Autumn has arrived at Glen Farm, with a mild start allowing grass and forage crops to continue growing well.
The last of our lambs went at the beginning of the month and have done well in terms of grades and weights. However, they are £8 a lamb down on where they would have been in previous years.
Although this isn’t a disaster it does leave less in the pot for reinvestment and I don’t see prices being much different next year either. All the more reason to stick with a low-cost, simple, forage-based system.
The rams are in with the ewes and ewe lambs are on the plantain crop with teaser rams. I’m hoping to tighten up lambing this time and make savings on labour and cut losses.
We will start in April rather than mid-March and lamb ewe lambs in May – hopefully the weather will be kinder to us this time and we will have a bit more grass from the start.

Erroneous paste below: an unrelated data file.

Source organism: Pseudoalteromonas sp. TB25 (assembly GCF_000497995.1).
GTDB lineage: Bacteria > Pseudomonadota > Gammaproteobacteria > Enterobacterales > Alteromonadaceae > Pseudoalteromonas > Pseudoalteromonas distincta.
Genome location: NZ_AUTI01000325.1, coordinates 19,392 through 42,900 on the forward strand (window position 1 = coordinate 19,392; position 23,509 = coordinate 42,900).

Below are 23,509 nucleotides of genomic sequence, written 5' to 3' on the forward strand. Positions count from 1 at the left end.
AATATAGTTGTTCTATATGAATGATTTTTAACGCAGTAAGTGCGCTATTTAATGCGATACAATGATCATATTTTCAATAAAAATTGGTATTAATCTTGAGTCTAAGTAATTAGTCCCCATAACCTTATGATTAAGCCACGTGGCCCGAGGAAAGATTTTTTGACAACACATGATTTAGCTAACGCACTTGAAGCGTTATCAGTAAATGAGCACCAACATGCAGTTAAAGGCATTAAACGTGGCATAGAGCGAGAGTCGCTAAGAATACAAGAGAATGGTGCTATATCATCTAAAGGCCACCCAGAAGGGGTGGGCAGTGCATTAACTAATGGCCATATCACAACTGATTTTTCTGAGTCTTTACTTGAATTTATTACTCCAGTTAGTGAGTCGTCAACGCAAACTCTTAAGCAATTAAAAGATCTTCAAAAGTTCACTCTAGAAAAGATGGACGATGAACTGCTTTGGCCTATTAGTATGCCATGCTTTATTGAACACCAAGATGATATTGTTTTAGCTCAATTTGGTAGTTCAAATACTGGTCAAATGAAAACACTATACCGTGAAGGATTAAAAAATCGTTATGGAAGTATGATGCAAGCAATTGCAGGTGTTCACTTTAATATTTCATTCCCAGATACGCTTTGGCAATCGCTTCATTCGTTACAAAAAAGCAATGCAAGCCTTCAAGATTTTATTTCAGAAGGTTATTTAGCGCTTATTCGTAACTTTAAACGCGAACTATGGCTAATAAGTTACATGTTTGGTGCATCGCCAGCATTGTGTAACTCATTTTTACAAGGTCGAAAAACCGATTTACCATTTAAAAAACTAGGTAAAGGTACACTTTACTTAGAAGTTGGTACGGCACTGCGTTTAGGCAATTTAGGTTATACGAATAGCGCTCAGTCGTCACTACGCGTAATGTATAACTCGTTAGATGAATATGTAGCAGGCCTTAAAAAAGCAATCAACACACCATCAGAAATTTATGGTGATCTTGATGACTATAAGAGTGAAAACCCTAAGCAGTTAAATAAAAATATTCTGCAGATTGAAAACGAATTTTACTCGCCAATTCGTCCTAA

The calf-rearing enterprise is doing well. Our mortality is continuing to fall as we get better at the job and the addition of large ad-lib feeders is saving time and making things easier.
When you purchase new labour-saving equipment you often wonder how you managed without it, but then look back at your bank statements and realise exactly why you did.
Sadly our young apprentice decided to leave us to work in civil engineering. He will be on more money for less hours and no weekend work. Attracting young people and quality labour into our industry is becoming a major issue for farmers. We can’t compete with other industries in terms of wages, working hours and ease of work. The fact is very few young people want to do hands-on farming anymore.
I’m going to have to invest in labour-saving machinery and equipment from now on rather than invest in people, which is a real shame but a necessity going forward. I think this will be the same for many other farmers, too.
Jim Beary contract-rears 900 calves a year and has a growing flock of Aberfield cross New Zealand Romneys on a county council farm. He also runs a contract gritting enterprise in the winter.